Pursuit 260 Boat Test

The Pursuit 260 centre console is a hard core fishing machine built by one of the best US manufacturers. Now available in Australia, it offers surprising comfort and class, as John Ford discovered on a test run out off Lake Macquarie.

Pursuit 260 Boat Test

Boat Test Pursuit 260: HOT PURSUIT
Author and photography: John Ford

This boat test ran in ISSUE 103 of BlueWater magazine – MAY-JUNE 2014

For the complete feature, including all photos and information captions, you can purchase back-issues here

Australian offshore fishing boats need to be capable of handling rough conditions and perhaps crossing dangerous river-mouth bars. For this reason front cabin or cuddy cabs have evolved into the quintessential Aussie boat for anglers heading wide and many local builders would risk their future without an example in their fleet.

In America it’s a different story. Just as they embraced oversized utes, the big centre console is for many US anglers the weapon of choice for ocean fishing. To be fair, their swooping bows, generous freeboard and self-draining walkaround decks mean they have a lot going for them; like lots of fishing room for one thing.

Pursuit is a builder of serious centre console fishing boats and while not yet known widely in Australia, the company has a strong following in the USA and claims to be the country’s biggest producer of cabin boats, boasting a range of 16 models up to 12m. Lifestyle Marine is the first well-established distributer to take the initiative to introduce them to the Australian market.

Based on the NSW Central Coast, Lifestyle Marine has been in business at the same location for 60 years, supplying Searay cruisers and bowriders, as well as a range of ski boats. Operating from the shores of Lake Macquarie in the vibrant township of Toronto, the business attracts clients from around the local area, as well as Newcastle to the north and down to Sydney.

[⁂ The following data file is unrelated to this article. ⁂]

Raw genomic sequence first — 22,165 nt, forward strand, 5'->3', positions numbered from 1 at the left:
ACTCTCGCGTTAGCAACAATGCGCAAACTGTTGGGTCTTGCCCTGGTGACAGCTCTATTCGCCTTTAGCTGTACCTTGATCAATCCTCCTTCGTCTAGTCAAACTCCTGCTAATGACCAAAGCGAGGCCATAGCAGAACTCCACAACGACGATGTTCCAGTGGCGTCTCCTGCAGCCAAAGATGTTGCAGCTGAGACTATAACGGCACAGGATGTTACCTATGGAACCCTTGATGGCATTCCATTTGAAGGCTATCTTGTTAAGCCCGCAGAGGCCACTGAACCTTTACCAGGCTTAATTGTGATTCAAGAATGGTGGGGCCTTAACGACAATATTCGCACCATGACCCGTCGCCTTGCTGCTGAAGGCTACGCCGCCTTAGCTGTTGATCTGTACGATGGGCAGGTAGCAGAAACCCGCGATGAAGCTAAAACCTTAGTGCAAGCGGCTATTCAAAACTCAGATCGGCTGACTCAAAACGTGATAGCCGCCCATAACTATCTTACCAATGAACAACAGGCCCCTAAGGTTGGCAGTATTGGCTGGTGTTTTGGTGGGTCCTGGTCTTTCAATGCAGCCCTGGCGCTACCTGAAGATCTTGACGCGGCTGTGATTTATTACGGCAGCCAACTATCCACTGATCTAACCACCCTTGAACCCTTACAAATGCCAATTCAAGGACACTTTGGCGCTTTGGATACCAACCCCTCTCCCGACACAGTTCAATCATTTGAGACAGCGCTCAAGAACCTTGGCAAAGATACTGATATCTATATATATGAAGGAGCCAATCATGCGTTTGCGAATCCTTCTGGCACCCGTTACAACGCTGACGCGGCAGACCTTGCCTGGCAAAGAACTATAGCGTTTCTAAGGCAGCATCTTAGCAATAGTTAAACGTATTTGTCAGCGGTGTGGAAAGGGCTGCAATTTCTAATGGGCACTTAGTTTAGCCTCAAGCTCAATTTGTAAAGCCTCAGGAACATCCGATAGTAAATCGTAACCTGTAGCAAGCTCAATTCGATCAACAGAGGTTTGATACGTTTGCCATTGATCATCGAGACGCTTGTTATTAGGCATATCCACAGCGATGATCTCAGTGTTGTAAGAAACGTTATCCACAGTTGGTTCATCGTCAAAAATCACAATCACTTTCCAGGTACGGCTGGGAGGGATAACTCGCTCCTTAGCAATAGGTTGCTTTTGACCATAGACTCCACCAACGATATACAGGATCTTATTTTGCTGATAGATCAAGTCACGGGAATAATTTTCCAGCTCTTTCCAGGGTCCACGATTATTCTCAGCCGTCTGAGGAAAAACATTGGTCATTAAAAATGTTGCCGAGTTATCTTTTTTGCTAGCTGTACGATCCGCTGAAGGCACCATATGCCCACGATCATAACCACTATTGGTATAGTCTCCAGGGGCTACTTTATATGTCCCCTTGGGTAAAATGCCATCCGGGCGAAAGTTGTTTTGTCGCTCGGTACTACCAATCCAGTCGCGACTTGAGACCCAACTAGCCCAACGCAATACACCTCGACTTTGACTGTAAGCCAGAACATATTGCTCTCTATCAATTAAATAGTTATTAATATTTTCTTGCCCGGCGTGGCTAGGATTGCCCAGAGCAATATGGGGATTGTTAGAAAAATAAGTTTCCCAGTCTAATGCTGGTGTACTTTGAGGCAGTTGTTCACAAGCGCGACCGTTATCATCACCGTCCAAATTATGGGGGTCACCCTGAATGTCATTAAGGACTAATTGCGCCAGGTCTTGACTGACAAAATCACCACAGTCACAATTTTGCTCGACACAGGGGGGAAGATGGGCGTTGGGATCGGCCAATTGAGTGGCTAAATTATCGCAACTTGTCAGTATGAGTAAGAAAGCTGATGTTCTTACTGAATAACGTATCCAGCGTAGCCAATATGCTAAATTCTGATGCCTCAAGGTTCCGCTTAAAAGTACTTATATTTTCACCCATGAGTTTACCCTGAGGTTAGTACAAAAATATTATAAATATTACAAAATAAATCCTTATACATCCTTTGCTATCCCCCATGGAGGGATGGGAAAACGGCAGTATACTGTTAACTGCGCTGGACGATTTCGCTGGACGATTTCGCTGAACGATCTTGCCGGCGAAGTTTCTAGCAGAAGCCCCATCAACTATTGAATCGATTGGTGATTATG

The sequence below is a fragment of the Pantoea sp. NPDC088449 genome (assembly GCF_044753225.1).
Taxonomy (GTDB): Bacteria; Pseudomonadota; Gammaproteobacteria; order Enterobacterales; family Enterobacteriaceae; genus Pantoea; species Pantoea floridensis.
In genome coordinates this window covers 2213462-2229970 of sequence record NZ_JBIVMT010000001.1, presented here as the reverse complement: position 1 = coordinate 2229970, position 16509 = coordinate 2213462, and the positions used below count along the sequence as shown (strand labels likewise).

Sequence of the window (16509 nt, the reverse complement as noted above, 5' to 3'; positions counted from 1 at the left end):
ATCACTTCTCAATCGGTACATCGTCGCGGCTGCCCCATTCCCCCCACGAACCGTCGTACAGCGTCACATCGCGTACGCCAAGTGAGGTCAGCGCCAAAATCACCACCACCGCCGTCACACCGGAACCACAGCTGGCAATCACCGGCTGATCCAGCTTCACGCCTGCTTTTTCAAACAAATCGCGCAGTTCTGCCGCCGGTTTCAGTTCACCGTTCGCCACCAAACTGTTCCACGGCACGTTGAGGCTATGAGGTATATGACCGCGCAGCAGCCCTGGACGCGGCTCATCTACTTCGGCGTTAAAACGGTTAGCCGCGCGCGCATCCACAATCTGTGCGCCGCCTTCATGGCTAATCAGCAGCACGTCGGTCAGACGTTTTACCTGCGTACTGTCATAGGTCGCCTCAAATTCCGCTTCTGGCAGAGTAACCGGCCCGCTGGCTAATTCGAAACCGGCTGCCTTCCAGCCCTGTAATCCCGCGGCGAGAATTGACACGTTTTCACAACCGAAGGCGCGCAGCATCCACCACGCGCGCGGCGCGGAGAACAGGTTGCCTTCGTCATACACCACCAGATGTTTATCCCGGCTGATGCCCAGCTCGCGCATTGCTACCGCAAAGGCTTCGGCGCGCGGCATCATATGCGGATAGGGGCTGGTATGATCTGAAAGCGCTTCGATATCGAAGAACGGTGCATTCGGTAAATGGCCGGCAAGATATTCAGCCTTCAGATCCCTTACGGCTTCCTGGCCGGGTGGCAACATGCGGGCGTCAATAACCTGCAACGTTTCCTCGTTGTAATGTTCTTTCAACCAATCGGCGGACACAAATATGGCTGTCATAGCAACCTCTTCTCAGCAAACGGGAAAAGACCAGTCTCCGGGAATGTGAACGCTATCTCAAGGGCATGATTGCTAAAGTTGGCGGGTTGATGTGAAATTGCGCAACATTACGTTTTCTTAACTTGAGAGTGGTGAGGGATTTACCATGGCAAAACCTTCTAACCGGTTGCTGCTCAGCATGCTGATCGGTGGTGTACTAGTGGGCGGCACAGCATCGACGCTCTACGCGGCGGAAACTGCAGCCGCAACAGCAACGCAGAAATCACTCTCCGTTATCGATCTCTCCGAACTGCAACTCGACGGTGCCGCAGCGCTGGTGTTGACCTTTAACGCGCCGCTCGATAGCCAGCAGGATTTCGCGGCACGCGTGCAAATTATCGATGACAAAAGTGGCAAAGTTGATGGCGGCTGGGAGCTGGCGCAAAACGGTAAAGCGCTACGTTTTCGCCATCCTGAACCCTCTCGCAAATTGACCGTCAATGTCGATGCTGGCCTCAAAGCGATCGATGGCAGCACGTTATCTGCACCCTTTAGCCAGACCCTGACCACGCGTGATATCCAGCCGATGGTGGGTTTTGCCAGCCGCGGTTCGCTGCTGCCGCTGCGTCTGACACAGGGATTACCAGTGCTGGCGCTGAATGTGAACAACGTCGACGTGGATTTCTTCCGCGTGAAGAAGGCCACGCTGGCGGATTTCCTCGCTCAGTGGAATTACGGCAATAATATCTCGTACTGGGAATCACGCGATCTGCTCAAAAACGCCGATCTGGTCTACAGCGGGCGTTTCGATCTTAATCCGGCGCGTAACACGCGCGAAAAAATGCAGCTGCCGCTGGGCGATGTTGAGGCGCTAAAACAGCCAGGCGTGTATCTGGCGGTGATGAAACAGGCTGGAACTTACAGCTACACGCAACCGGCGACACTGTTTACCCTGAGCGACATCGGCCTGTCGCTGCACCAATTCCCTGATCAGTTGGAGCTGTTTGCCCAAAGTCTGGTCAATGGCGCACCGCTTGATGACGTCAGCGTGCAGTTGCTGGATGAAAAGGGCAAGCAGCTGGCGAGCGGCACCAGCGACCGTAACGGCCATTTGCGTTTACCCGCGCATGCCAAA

Lifestyle Marine has been an agent for other serious fishing boats in the past, but owner Damien Hurt thought it was time to get hold of a brand they could market exclusively. He set about searching for a quality boat that was not represented in Australia. His research led him to Pursuit and the more he discovered, the more impressed he became. He visited the Fort Pierce factory in Florida and was so struck by what he saw that he signed up as the Australian distributer.

Built With Experience

Pursuit’s parent company was established some 60 years ago by Leon Slickers, who cut his teeth working at the famous Chris Craft yard before setting up his own Slickcraft brand of runabouts, which later grew into S2 yachts. Tiara pleasure boats followed and in 1977 he established the Pursuit range of dedicated fishing boats. The company is still privately owned and now in the hands of the third generation of the Slickers family. The company’s depth of experience and development drive, as well as their economies of scale, has ensured their products remain at the cutting edge in terms of boat construction and production techniques.

The first Pursuits to arrive were centre console models and we took the new C260 out for a test on what was a perfect windless day. Fitted with twin 200hp Mercury Verados, it promised to be a thrilling ride across Lake Macquarie and out to sea.

Comfort And Style

Aesthetically the boat is very pleasing. Astraight sheerline reflects the shape of the smooth hardtop that canter levers back from its forward mounts for a neat minimalist appearance. The deep hull has strakes and pronounced chines that can be seen running from the bow to meet the waterline amidships where they become deeper still. The look is a smooth and uncluttered display of gleaming white gelcoat, highlighting the contrasting blacks of the bootline and the engines on the extended transom.